DescriptionFor an introductory course serving pre-service early childhood educators, childcare providers, and social workers
Presenting the how-tos of nurturing and protecting children in a community context
The sixth edition of Child, Family, and Community: Family-Centered Early Care and Education continues to inform readers on effective home-school communication, strategies for family and community involvement, and socialization and education of young children in home, child care, and educational contexts. As before, the book examines developmental theory (particularly ecological systems theory) and adds diverse perspectives from a base of solid academics, constructivist theory, and the author's own experience. In addition, the sixth edition is written to and provides concrete strategies for a broader audience to better meet the needs of aspiring professionals of all types including educators, social workers, and parents. The theme of the revision is advocacy and new Advocacy in Action features present personal stories of well known professionals who have made a difference in the lives of others. This new edition will truly inspire readers to become advocates themselves to improve the lives of children and families, education, and society.
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- Inspires readers to become advocates. Found throughout, new Advocacy in Action features engage the reader through the use of personal stories by well-known professionals and descriptions of people who have made a difference in the lives of others though their advocacy efforts. Readers learn where reform is needed and how to advocate for that reform.
- Helps develop readers’ competencies. The list of topics that has always been at the beginning of each chapter has been revised to reflect the competencies that readers can develop from reading the chapter. They are expected to be able to explain, create, discuss, analyze, and synthesize content presented in the chapter.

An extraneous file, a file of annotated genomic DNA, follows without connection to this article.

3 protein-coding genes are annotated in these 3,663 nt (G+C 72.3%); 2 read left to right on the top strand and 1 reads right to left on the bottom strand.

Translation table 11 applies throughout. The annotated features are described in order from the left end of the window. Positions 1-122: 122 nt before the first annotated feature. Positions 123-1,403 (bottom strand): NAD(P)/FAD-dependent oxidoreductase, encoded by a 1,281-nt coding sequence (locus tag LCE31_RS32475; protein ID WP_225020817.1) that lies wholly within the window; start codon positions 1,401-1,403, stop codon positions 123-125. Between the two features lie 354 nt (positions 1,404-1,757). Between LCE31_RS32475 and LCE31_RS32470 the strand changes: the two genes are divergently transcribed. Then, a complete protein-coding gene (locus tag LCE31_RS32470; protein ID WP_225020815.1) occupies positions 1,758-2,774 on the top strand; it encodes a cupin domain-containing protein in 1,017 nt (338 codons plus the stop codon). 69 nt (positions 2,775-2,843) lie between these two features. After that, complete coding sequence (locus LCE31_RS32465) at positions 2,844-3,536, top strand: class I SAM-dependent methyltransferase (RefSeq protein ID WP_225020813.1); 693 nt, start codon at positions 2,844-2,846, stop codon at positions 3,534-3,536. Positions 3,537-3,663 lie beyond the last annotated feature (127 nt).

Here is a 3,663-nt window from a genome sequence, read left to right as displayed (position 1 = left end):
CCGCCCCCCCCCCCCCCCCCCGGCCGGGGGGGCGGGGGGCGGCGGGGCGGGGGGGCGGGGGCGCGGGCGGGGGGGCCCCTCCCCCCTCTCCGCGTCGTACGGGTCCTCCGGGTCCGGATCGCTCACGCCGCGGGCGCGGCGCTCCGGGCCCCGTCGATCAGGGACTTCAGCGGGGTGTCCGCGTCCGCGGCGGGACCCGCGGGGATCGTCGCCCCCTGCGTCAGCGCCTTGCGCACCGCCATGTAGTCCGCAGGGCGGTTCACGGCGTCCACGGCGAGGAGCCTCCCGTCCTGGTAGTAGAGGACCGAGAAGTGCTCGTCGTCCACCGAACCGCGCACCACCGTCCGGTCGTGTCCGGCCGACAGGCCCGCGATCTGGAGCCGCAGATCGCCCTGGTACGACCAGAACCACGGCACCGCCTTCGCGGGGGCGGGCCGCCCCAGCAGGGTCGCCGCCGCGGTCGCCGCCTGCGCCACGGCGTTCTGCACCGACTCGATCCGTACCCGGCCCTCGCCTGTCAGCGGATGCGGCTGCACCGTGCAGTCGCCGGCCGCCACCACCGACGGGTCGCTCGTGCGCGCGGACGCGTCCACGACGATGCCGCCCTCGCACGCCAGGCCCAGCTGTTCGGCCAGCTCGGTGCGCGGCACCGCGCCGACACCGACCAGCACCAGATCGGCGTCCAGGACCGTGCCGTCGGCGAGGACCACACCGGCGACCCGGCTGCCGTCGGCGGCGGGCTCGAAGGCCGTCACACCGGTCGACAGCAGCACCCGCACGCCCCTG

- Provides concrete strategies for working with families. Strategies for Working with Families boxes occur in each chapter.
- Includes stories and examples that take the subject out of the realm of theory and into the real world of practice. Examples are designed to appeal to both traditional and nontraditional students, reflecting the changing demographics of the United States today.
- Encourages reader reflection to aid knowledge retention. In accordance with Jean Piaget’s ideas about learners attaching new knowledge to existing knowledge, readers are encouraged to reach into their own experiences to make sense of new information in terms of what they already know.
New to This Edition
This new edition will truly inspire readers to become advocates themselves to improve the lives of children and families, education, and society.
· New Advocacy focus. Found throughout, Advocacy in Action features engage the student through the use of personal stories by well-known professionals and descriptions of people who have made a difference in the lives of others though their advocacy efforts. Besides the new feature, the subject of advocacy plays a much larger role in this edition, exposing students to various ways of being a public and personal advocate. This expansion of the subject is designed to inspire students to become advocates themselves to improve the lives of children, families, the education systems, and society in general. Students learn where reform is needed and how to advocate for that reform.
· Addresses a broader audience. This new edition better meets the needs of aspiring professionals of all types who work with children and families. Included are implications and strategies that can be used by all professionals, including educators and teachers as well as social workers and parent educators.
· Resequencing of chapters. A major change in chapter sequence moves Societal Influences on Children and Families from Chapter 14 to Chapter 2. This change provides a perspective early on which students can maintain throughout the book—that the community is a major influence on the socialization of children. This encourages students to be continually aware of the socializing factors which come from the community and society in general, beyond those of just the family. The change is supported by referencing Bronfenbrenner’s work in subsequent chapters along with that of Erikson and Maslow – the three major theorists underlying the entire text.